Red Bank officials are asking for public input on potential safety upgrades to the intersection of South Bridge Avenue and Drs. James Parker Boulevard.
The Borough recently installed a demonstration project — which is also referred to as tactical urbanism — to show the public what a reimagined intersection could look like before implementing any permanent changes. The intersection was painted bright green and yellow to draw attention to it and slow traffic. The project also includes an additional crosswalk, and paint was used to prohibit parking close to the intersection to increase visibility and safety.
Red Bank received services valued at $10,000 from Sustainable Jersey, the Voorhees Transportation Center at Rutgers University and the NJTPA for assistance in designing the project. The project is part of the NJTPA’s Complete Streets Technical Assistance Program, and is funded by the NJTPA. The technical assistance program is designed to support municipal government efforts to advance or implement complete streets, which are roads designed for all users, including vehicles, people walking, bicyclists and public transportation.
“This project is a creative, low-cost way to engage the public in our efforts to make this intersection safer,” said Business Administrator Ziad Shehady. “We encourage everyone to visit the intersection and let us know what they think about the temporary improvements and whether we should make them permanent upgrades.” Feedback can be provided by sending an email to firstname.lastname@example.org or calling 732-530-2748.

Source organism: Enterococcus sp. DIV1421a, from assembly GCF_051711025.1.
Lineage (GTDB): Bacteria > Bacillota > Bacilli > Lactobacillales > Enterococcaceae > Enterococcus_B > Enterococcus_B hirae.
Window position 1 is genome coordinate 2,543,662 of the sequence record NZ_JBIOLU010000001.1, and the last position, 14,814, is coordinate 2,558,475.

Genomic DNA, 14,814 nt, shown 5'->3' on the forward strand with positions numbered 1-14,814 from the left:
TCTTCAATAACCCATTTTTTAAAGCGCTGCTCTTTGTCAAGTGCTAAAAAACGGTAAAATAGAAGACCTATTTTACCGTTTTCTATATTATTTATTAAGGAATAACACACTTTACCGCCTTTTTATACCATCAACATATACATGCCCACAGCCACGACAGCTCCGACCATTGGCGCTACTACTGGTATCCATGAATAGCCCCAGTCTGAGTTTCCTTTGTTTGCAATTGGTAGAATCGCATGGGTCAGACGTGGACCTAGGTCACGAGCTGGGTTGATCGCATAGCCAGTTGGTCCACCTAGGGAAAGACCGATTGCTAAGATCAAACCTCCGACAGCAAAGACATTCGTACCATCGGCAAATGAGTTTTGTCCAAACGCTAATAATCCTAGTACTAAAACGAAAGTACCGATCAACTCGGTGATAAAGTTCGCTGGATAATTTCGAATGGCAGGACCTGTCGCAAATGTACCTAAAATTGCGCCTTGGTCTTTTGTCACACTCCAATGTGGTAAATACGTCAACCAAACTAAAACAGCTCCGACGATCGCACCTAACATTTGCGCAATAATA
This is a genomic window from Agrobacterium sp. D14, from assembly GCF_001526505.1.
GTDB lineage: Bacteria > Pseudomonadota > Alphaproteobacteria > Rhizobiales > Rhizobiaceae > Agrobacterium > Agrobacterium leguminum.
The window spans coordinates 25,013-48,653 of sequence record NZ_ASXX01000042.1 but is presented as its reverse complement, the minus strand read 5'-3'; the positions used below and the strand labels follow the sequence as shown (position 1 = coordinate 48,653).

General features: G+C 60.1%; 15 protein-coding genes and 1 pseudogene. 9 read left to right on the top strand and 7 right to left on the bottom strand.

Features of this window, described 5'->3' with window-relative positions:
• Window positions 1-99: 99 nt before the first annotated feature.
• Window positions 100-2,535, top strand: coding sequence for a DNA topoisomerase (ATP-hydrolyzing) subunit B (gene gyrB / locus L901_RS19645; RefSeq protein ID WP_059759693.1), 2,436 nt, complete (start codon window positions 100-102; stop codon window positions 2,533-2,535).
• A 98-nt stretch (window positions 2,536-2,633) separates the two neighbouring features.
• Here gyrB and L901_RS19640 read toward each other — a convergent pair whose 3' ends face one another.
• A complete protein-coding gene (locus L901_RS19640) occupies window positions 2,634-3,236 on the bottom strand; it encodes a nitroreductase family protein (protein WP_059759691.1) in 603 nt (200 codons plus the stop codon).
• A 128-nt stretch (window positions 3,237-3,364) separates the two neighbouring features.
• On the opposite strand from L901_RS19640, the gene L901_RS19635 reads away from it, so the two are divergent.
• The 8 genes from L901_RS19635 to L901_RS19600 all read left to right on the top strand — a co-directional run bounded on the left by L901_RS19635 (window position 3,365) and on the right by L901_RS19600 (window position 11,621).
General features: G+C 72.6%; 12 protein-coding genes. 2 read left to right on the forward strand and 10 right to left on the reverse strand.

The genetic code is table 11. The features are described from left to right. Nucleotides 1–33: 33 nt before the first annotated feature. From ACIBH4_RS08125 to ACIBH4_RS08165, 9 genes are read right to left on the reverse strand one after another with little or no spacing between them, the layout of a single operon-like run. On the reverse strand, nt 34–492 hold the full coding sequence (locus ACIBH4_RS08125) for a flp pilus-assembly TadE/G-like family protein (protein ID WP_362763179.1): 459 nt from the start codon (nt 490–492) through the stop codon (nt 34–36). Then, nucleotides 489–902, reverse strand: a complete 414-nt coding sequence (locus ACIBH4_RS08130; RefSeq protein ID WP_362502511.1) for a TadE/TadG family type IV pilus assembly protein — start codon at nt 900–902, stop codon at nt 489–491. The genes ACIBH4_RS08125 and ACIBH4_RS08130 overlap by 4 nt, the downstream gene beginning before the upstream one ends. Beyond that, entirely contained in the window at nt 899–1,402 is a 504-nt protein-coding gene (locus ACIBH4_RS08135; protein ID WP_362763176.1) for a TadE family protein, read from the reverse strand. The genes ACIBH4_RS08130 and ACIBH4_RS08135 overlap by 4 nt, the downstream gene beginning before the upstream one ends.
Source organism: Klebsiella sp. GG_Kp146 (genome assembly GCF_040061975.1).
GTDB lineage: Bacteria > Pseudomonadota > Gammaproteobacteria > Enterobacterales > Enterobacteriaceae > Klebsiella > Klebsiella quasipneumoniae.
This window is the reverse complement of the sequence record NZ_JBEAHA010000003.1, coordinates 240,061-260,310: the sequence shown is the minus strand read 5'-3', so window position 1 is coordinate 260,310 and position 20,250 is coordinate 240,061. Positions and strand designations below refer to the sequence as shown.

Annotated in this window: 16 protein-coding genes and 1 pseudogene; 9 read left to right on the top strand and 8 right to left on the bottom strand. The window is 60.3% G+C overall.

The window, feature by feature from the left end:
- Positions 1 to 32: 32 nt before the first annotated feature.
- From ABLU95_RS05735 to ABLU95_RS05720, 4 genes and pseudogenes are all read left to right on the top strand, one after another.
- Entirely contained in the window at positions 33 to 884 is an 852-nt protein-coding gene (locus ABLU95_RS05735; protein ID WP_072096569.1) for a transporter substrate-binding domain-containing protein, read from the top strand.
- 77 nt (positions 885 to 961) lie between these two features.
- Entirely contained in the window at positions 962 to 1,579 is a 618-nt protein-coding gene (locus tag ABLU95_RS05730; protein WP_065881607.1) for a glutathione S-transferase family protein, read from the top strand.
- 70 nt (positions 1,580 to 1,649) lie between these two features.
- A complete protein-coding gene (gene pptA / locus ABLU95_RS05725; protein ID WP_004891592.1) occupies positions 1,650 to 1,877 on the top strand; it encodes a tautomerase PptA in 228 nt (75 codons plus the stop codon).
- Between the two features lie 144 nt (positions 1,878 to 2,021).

The temporary changes at South Bridge Avenue and Drs. James Parker Boulevard include prohibiting parking within 50 feet of the intersection on South Bridge Avenue and within 25 feet of the intersection on Drs. James Parker Boulevard. Restricting parking near the intersection increases visibility making it safer for vehicles and people walking. The additional space also allows for bicycle parking in front of the Monmouth County Boys and Girls Club on South Bridge Avenue.
Paint and cones were used to create temporary curb extensions, which shorten the crossing distance for people walking, and also prevent cars from cutting the corner when turning, which can result in crashes with pedestrians.
Voorhees Transportation Center staff will observe the project to determine its effectiveness and conduct surveys of passerby.
Sustainable Jersey is a non-profit that provides tools, training and financial incentives to support communities as they pursue sustainability programs. The Alan M. Voorhees Transportation Center (VTC) is a national leader in the research and development of innovative transportation policy, located within the Edward J. Bloustein School of Planning and Public Policy at Rutgers University. The North Jersey Transportation Planning Authority (NJTPA) is the federally authorized Metropolitan Planning Organization (MPO) for the 13-county northern New Jersey region.